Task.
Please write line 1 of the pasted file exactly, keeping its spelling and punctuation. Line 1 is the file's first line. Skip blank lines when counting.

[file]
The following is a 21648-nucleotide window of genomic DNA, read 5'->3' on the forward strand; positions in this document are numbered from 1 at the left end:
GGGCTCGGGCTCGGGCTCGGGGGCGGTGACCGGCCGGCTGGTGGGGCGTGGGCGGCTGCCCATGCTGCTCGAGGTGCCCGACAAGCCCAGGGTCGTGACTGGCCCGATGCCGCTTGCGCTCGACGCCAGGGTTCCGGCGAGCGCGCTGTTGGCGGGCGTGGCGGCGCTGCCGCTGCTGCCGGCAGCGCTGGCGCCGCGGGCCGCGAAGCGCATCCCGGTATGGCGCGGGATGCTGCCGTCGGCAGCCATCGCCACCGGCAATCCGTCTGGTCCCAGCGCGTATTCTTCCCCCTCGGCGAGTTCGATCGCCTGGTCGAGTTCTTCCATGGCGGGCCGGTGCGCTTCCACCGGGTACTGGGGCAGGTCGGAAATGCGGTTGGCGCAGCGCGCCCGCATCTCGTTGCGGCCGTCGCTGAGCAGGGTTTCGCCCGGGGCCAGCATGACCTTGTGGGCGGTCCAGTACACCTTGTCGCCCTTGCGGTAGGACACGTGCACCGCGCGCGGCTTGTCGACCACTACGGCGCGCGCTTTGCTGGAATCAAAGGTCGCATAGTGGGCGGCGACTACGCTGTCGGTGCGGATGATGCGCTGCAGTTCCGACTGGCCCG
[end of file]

The following is a 21648-nucleotide window of genomic DNA, read 5'->3' on the forward strand; positions in this document are numbered from 1 at the left end: